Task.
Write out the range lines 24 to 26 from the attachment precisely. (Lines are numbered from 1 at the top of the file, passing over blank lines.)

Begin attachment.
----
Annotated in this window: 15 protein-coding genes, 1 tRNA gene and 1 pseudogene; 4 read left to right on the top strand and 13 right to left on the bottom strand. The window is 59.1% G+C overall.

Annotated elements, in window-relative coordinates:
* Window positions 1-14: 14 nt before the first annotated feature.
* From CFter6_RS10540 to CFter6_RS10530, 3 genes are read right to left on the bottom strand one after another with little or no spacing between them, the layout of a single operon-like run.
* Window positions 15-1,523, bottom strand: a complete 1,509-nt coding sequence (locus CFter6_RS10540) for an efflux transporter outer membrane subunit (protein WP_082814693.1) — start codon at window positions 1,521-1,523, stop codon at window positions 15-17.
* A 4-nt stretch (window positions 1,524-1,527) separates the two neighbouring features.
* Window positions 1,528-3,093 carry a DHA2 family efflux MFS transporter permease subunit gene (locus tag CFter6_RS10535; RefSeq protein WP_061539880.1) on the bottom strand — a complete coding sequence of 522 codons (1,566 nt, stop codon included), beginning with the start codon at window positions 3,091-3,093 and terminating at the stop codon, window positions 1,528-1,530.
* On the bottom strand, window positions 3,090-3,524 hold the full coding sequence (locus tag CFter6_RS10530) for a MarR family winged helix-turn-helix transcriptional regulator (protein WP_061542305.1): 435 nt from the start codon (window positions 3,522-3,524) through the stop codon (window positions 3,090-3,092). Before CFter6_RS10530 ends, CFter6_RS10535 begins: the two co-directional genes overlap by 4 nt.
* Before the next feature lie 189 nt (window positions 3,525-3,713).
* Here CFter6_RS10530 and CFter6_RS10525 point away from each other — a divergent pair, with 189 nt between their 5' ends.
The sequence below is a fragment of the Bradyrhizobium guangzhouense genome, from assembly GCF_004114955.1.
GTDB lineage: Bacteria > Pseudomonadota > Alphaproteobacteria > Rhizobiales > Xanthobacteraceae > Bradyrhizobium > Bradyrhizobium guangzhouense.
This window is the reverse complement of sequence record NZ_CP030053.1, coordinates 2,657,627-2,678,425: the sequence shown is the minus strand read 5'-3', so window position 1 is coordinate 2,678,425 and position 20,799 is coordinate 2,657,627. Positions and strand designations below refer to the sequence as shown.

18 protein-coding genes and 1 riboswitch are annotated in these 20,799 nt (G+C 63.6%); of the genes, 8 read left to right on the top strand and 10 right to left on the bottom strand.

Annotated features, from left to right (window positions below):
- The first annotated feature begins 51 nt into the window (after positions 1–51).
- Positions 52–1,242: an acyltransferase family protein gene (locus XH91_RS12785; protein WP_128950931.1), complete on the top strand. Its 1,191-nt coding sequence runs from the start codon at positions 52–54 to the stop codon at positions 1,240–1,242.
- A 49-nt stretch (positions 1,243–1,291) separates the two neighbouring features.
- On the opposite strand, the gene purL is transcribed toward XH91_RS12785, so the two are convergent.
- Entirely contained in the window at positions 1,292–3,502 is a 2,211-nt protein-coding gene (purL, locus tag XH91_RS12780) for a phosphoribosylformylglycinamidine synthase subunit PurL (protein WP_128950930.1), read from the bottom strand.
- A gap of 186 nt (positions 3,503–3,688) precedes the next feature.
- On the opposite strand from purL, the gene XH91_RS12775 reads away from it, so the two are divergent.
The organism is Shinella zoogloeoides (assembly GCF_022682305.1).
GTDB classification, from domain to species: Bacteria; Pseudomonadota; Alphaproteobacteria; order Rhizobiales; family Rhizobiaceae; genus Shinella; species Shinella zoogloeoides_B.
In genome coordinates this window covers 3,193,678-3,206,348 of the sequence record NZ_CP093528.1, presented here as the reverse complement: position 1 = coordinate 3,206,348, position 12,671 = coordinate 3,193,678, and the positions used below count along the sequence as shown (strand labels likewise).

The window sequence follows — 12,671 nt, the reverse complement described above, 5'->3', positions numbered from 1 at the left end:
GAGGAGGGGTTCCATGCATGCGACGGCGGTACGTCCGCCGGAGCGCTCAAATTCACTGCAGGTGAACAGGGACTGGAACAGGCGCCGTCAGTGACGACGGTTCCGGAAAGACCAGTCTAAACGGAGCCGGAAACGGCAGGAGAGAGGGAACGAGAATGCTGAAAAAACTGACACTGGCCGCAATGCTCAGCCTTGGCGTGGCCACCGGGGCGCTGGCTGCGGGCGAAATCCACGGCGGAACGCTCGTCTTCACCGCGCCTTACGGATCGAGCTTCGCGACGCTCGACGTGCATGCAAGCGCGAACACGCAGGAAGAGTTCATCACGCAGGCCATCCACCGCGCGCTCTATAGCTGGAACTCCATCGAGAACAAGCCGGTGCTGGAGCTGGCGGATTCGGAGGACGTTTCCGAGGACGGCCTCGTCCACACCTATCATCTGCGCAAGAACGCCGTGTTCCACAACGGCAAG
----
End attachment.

GTDB classification, from domain to species: Bacteria; Pseudomonadota; Alphaproteobacteria; order Rhizobiales; family Rhizobiaceae; genus Shinella; species Shinella zoogloeoides_B.
In genome coordinates this window covers 3,193,678-3,206,348 of the sequence record NZ_CP093528.1, presented here as the reverse complement: position 1 = coordinate 3,206,348, position 12,671 = coordinate 3,193,678, and the positions used below count along the sequence as shown (strand labels likewise).

The window sequence follows — 12,671 nt, the reverse complement described above, 5'->3', positions numbered from 1 at the left end: